Now six months into development, I thought it high time to give Fenice for Twitter the review treatment. The bar is set high though - by Tweetium, by Aeries, and others, so any new Twitter client is going to have to really shine in order to win a recommendation. In fact, Fenice comes off as usable but quirky and buggy - and with no real advantages over the much more mature Tweetium, in particular.
Recent Reviews - Windows Phone 8 - Page 5
Undoubtedly a very impressive piece of programming that's something of a triumph on the humble smartphone, edjing is also rather niche (as the title suggests) and also not without fault, even on the most powerful Windows 10 Mobile device, the Lumia 950 XL. Still, if you fancy producing fancy mixes for your next party then this is certainly the only game in town on this platform.
Don't switch off, cables are something we all need in the smartphone world. Moreover, at least two of these have unique features that might well have you reaching for your wallet: reversibility and indestructibility. No, really....
There's something you should know about the Display Dock and Continuum. The hardware component itself is beautifully made (think Apple Mac build quality) and the concept really, really cool. Truly your smartphone could be your entire computing experience. Except that the software that ties everything together and that should make Continuum a reality is currently (December 2015) only in early beta, at best. So what follows contains a lot of disappointment, albeit mingled with glimpses of genuine utility and hope. Appropriately, for Christmas!
Shown off at the Lumia 950/XL launch, the Mozo leather backs impressed everyone who saw them - and now they're here - or at least some varieties are. Others (fit/material/colours) will arrive over the next few months. However, we have a winner already with one of the colours here - but that's just my subjective opinion. Take a look at the photos below.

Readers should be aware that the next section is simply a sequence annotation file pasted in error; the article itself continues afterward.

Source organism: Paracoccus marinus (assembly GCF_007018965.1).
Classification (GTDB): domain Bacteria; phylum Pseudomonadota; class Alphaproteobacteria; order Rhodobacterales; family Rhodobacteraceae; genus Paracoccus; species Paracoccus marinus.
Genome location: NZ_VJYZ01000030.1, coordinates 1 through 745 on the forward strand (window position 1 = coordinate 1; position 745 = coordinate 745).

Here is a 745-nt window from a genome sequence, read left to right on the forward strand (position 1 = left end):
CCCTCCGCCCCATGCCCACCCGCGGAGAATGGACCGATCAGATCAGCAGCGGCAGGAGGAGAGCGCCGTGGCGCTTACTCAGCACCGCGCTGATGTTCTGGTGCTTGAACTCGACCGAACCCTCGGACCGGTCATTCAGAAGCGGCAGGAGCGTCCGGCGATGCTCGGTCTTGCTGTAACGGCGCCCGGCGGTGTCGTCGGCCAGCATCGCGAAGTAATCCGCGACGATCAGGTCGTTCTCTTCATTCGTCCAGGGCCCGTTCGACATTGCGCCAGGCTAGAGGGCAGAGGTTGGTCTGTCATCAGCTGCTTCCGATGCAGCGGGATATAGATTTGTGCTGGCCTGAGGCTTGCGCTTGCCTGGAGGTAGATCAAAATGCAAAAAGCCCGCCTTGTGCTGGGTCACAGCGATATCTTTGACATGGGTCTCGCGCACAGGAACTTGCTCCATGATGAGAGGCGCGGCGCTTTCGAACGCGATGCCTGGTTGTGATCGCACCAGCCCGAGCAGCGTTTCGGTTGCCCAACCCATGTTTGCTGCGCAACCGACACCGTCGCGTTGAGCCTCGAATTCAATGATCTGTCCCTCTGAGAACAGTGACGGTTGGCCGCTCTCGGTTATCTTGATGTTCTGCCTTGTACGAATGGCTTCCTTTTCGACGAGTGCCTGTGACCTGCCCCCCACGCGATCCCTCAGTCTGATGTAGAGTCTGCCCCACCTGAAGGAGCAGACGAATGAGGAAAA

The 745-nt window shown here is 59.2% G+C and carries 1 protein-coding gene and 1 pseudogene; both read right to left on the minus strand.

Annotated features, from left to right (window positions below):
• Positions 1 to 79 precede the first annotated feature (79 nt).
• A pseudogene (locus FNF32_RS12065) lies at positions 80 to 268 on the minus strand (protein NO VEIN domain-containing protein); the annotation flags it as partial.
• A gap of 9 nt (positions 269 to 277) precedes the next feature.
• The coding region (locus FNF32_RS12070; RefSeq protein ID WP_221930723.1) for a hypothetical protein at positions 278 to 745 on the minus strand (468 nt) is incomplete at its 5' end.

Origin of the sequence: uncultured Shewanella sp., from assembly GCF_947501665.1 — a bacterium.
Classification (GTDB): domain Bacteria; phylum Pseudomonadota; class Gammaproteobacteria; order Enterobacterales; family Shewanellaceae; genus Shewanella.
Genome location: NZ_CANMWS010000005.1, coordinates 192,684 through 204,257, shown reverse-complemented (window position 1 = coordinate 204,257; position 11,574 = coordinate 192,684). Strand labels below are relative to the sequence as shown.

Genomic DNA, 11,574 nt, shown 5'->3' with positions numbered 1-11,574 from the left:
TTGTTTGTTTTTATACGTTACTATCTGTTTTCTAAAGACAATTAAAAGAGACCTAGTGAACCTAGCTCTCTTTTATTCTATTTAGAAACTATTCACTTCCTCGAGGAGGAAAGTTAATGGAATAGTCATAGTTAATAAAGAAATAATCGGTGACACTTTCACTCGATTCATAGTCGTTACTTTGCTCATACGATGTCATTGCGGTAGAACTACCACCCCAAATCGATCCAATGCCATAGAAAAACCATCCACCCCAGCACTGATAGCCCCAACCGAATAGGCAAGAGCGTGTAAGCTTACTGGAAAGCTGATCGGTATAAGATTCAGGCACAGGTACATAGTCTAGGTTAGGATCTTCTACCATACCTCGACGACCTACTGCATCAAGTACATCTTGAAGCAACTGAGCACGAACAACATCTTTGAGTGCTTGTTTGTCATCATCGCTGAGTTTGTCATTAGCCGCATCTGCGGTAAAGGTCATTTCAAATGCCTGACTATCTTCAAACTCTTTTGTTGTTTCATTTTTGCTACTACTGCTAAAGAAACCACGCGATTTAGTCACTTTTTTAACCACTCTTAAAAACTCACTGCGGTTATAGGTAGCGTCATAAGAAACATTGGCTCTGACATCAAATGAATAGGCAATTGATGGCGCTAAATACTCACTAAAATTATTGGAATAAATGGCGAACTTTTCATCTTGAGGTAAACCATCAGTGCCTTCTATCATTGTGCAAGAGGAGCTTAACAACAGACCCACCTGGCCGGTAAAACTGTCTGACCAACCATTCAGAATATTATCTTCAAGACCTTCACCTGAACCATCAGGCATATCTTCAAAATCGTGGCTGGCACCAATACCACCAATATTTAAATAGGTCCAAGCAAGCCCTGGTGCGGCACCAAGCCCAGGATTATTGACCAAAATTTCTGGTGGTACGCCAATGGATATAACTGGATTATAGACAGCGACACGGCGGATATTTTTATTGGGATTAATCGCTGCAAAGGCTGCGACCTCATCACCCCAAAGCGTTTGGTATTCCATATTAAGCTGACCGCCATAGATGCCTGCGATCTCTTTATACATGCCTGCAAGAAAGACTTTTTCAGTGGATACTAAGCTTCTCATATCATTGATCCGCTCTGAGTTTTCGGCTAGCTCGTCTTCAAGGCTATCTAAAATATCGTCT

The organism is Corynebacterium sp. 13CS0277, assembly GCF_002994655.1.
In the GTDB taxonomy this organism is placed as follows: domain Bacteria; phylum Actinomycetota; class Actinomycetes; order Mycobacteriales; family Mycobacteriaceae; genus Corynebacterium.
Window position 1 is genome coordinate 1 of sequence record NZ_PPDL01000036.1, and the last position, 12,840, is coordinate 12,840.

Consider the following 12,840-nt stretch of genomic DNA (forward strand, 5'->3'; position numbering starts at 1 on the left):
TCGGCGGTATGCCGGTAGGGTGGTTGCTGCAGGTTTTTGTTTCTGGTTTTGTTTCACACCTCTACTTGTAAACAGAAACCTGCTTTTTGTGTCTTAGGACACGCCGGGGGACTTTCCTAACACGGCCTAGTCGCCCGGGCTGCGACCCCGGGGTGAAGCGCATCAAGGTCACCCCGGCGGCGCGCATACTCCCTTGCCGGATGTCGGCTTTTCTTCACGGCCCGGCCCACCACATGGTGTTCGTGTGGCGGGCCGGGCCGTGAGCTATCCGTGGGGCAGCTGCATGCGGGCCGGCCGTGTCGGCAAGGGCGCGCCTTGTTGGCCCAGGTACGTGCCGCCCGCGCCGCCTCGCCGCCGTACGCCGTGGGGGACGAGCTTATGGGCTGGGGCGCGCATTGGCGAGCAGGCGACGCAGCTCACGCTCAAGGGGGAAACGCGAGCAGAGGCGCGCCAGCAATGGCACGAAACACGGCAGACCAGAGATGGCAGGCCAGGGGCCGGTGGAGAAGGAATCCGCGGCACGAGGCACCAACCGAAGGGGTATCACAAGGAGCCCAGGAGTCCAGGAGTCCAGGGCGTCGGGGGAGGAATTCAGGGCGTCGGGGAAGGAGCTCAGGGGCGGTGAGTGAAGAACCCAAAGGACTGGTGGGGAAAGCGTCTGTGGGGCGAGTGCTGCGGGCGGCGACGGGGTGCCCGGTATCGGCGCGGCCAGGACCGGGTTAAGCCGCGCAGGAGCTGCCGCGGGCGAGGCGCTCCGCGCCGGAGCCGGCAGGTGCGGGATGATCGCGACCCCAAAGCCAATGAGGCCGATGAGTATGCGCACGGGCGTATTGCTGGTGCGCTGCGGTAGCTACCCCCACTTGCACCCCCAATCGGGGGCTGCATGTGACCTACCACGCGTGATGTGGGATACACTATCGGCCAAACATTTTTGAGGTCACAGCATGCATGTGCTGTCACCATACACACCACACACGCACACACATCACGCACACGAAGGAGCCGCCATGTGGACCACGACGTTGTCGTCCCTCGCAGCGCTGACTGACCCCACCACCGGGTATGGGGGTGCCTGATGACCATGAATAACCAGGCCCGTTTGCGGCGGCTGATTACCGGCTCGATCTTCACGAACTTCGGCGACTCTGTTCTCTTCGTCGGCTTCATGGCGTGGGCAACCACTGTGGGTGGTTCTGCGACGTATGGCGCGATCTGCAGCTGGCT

Following on from my review of the Microsoft Lumia 950 XL and Lumia 950 in each of the review parts so far ('1' for each), and from my camera head to head with the older Lumia 930 and 1020, here's the second review part, common to both devices of course, since the camera units are identical, with just some back end processing differences that I note below. Summary? With just a few caveats, these are the best imaging smartphones to come out of the Nokia/Microsoft stable yet.
The smaller sister device to the Lumia 950 XL reviewed five days ago, the Lumia 950 is lower-specced (slightly) but feels more of a product that can be recommended to more friends and colleagues, being more solid (no creaks), more manageable in the hand... and quite a bit cheaper. In fact, taking into account its unique selling points, I'd say that the Lumia 950 is the most bang per buck at this 'sweet spot' form factor in the smartphone world right now. For Windows Phone (and W10M) fans, I'd go further - this is the Holy Grail, the one device with everything we've been asking for.
The next generation of Windows Phone is here, in terms of software and hardware, in the shape of the Lumia 950 XL running Windows 10 Mobile. Now, we've covered the software side of things here ad infinitum on AAWP over the last year, thanks to the Insiders Programme - and almost everything here works identically to the Insiders preview builds on the likes of the Lumia 930. But there are some new tricks, everything's faster and - most of all - we have genuinely competitive hardware to run it all. Arguably for the first time in Windows Phone's history.
I've railed against freemium games which, quite frankly, take liberties with their players and their money, though - in fairness - there are also some good examples, freemium done right, as it were. And then you have traditional games like FoxOne Advanced Edition here, where for around $3 (£2) you get everything. And I mean every plane, every weapon, all unlocked through the time-honoured method of playing well. Making FoxOne Advanced Edition a cracking buy and a lot of fun, without any in-app-purchase worries or doubts.
In a crowded marketplace, it's always good to carve out a niche - and this is what Microsoft did in the wearables space with the original Band, reviewed here. The idea was to do a lot more than a humble 'fitness band', yet stop short of a full smartwatch. As a result, the Band could be a big aid to your life while keeping a multi-day battery life. It was clunky though - and now we have the Band 2, in theory more comfortable, more durable and better in every way. We're well away from 'prototype' territory this time round, and it remains the smartest thing you can hook up to a Windows Phone, in particular...